Pura Vida from Costa Rica

At one of the beautiful national parks of Costa Rica

Tonight is my very last night living in Costa Rica. Over the course of the past several months, I have been living in Playas del Coco, Guanacaste to try to find some normalcy in the context of the global pandemic. I was originally supposed to come down here to complete my Scuba Diving instructor course in April, but Covid, of course, had other plans. 

This past decade, Scuba Diving has become my favorite pastime, as words cannot adequately describe what it is like to experience life 100 feet underwater. Although I thought I was only going to be here for two weeks, I fell so much in love with the “pura vida” lifestyle that I extended my trip by a few months – and with most schools operating remotely right now, why not work from Costa Rica?

The term pura vida, I have learned, means a lot more than the direct translation of “pure life.” A lot of Ticos around here use the phrase to say hello and goodbye, to be grateful for what they have, and also as a way of saying “it is what it is,” like when you get a parking ticket, I suppose. I felt the pura vida hospitality from the Costa Ricans and fellow travelers as soon as I landed in Liberia.

With a White Tipped Reef Shark, taken by my friend Manuel

As part of my instructor course, I have been living in a house with other dive masters and instructors from all over the world. Lucy is from the UK, Bo is from the Netherlands, Ashley is from Australia, and Luis, René, and Manuel all live in Costa Rica. I have loved getting to know this group so much – and am so happy that we were able to celebrate Thanksgiving, my birthday, Christmas, and New Year’s together. 

Celebrating Thanksgiving with my new friends
Teaching during the IE

My Instructor Development Course – or the IDC, as we refer to it as, was a fun, stressful, exhausting two weeks that ended in the Instructor Exam, or IE. During the IDC, our group truly came together as a family and helped each other out tremendously. I was the weakest diver in the group but found that I was able to support my friends with the teaching part of becoming an instructor, and they all helped me with practice skills in the pool long after the IDC part of our day was over. 

Our Course Director, with a background in the Dutch Navy, had very high expectations of us during the IDC and kept on telling us that the IE jokingly stands for “it’s easy.” Although there were many moments where I honestly did not know if I was going to be able to finish the IDC and pass the IE, all six of us passed with flying colors! 

Celebrating on the beach after a successful IE!!!

Between attending scuba classes, working remotely, and exploring the country these past few months, Costa Rica has truly lived up to my wildest expectations. Truth be told, I do not think I have ever felt so grounded in my entire life. While I have mixed feeling about going back, and is mainly motivated by my desire to finish my doctorate, I think my next scuba trip is going to be a big one – maybe to the Galapagos? We shall see what 2022 has in store for me. Until then, as we say in Costa Rica – ¡Pura Vida!

¡Pura vida from Costa Rica!

Here Travels the Brave at Sea

As we close out this decade, I am blessed that I had the opportunity to spend the past two weeks in Norway to learn about my cultural heritage. Although both of my grandfathers were Norwegian, I never learned anything about Norway while growing up; as such, I was excited to learn about the indigenous Sami culture of northern Norway, the incredible valor exhibited by the Vikings, the history of the Hanseatic League, and the culture and customs of modern day Norway.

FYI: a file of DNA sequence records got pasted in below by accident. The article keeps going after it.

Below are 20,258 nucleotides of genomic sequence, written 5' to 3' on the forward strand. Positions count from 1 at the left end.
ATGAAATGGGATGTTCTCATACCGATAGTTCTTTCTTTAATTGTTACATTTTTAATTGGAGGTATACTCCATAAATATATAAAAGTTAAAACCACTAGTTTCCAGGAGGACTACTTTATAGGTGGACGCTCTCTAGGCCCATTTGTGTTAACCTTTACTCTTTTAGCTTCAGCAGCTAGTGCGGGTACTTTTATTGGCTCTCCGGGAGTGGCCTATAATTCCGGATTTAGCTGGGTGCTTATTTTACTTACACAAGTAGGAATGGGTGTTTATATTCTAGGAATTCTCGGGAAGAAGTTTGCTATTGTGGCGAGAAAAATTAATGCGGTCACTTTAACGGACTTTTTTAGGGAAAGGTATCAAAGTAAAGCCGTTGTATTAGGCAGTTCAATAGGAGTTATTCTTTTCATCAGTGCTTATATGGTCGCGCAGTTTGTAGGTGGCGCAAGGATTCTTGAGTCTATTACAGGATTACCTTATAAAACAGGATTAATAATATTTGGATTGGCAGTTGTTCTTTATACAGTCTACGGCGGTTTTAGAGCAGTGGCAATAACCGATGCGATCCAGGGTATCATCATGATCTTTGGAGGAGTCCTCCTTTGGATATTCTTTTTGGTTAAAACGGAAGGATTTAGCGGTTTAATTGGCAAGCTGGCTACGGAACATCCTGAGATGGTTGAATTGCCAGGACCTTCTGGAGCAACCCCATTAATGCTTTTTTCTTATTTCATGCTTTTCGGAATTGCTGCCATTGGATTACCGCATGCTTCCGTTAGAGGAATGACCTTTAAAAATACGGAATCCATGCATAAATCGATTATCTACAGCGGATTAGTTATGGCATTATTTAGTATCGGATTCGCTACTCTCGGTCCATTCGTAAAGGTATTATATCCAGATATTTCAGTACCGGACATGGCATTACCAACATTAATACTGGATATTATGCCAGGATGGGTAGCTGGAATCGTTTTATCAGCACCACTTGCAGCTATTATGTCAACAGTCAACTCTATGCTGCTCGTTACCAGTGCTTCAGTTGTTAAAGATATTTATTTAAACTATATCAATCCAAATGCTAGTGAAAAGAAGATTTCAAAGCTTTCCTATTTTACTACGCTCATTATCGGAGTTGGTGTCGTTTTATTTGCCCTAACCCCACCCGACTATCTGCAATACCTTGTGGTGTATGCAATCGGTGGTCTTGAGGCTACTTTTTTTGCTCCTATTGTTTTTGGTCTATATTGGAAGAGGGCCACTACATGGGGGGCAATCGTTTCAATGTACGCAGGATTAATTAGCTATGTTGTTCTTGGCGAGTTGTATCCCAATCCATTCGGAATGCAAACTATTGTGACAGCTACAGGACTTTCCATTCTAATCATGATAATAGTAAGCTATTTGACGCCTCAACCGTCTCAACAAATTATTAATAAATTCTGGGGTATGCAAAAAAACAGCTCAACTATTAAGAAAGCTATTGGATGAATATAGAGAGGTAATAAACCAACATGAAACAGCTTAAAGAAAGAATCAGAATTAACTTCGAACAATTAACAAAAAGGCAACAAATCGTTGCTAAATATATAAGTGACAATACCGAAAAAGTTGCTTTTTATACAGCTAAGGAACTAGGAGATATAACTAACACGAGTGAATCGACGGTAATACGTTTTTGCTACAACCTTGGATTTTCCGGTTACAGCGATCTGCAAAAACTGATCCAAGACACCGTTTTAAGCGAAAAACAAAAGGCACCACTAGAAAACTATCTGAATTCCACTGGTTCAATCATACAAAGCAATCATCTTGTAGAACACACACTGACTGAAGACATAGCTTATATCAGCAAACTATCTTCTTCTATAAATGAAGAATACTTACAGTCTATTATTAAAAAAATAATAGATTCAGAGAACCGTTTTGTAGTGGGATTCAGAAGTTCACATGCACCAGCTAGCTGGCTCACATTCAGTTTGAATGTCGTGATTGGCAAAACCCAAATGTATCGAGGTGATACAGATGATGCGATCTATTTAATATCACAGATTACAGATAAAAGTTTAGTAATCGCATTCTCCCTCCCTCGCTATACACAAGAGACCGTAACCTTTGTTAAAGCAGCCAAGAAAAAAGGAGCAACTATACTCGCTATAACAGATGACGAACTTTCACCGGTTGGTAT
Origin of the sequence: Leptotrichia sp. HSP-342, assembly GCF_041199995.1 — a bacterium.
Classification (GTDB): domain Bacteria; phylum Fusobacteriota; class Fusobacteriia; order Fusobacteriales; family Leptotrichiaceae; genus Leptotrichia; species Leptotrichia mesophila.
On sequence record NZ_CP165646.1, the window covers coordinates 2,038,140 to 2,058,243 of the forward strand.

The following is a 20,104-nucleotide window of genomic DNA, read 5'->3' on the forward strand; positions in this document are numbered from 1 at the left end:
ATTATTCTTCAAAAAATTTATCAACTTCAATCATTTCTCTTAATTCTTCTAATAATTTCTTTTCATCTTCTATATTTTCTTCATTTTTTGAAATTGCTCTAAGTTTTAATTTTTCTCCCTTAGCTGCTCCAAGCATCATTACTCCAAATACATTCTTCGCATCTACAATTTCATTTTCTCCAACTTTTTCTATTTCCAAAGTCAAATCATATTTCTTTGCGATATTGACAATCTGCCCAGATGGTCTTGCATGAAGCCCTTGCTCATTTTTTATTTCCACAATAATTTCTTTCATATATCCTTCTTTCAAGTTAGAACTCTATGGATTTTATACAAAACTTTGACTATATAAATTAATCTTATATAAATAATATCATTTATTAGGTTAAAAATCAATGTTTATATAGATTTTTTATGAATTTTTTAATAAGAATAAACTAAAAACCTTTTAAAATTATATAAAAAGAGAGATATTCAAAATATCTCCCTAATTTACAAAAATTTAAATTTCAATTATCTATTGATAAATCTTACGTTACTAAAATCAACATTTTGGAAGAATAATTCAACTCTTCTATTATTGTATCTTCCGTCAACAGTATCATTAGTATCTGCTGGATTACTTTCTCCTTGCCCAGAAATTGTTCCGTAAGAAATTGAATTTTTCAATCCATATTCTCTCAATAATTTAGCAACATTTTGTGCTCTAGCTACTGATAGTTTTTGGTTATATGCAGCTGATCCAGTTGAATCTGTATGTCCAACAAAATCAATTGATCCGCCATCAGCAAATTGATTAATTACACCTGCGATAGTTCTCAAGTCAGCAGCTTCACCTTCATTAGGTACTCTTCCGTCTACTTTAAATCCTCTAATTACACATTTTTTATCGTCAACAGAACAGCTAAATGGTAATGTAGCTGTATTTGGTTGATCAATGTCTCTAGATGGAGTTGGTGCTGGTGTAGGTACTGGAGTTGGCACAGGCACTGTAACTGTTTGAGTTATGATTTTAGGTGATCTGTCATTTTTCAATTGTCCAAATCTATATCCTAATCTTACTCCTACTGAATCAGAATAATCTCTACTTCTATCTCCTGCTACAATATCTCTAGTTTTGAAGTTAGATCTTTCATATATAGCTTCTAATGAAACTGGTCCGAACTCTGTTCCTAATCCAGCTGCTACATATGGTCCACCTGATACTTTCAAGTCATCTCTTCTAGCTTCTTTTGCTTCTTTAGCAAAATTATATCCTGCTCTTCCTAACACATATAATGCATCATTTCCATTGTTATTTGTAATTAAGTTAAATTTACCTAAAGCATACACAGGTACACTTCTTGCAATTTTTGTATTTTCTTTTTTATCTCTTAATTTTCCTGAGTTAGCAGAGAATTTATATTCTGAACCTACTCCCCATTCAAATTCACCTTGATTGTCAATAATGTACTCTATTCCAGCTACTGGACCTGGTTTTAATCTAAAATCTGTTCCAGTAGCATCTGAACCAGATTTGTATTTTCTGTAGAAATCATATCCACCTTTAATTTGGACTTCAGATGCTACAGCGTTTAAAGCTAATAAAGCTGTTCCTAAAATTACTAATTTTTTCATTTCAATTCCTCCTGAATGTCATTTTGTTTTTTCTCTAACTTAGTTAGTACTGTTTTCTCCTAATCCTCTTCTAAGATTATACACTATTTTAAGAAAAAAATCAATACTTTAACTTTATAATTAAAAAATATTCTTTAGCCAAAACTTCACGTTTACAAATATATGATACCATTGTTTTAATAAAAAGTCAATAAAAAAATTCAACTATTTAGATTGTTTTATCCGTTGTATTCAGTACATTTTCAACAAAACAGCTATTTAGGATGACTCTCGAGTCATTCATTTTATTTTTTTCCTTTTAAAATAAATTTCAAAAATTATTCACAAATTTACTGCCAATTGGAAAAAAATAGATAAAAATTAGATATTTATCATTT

Exploring the majestic fjords of Norway

First off, Norway is so incredibly beautiful. One of the biggest highlights on this trip was our boat trip through the majestic fjords in the northern part of the country. Perhaps Rick Riordan put it best: “Pretty doesn’t do it justice. I felt like we’d sailed into a world meant for much larger beings, a place where gods and monsters roamed freely” (The Ship of the Dead, Magnus Chase and the Gods of Asgard, #3).

God jul fra Norge! 🇳🇴 (Merry Christmas from Norway!)

While I appreciate my Norwegian heritage now more than ever, my favorite part of the trip was learning about how significant naval navigation was throughout the course of Norwegian history. On one rune stick that was carved out during the Medieval Ages, a runic inscription proudly boasts that “here travels the brave at sea.”

The Rune stick at a museum in Bergen

Norwegians have always led the world in exploring the unknown: the Vikings created trade routes connecting three continents, there is considerable evidence that the Hanseatic League traveled to North America and traded with Native Americans centuries before Columbus, Roald Amundsen was the first person to explore both the North and South Pole, and Thor Heyerdahl demonstrated the possibility of Incan contact with Polynesian Islands by sailing on a raft made of balsa-wood for over 100 days (see image below).

The original Kon-Tiki boat

This past decade, I have been so privileged to continue this legacy and graciously had the opportunity to visit over 30 different countries, each with their own unique history and culture. In my travels, I have grown to tremendously appreciate the wealth to be found in diverse cultures. In doing so, I have learned so much about our country, our world, and perhaps most importantly, myself.

Standing in front of the Royal House of Norway

Perhaps Andre Gide said it best: “Man cannot discover new oceans until he has the courage to lose sight of the shore.” Godt nytt år! Here’s to another decade of exploring the world. 🤙🏼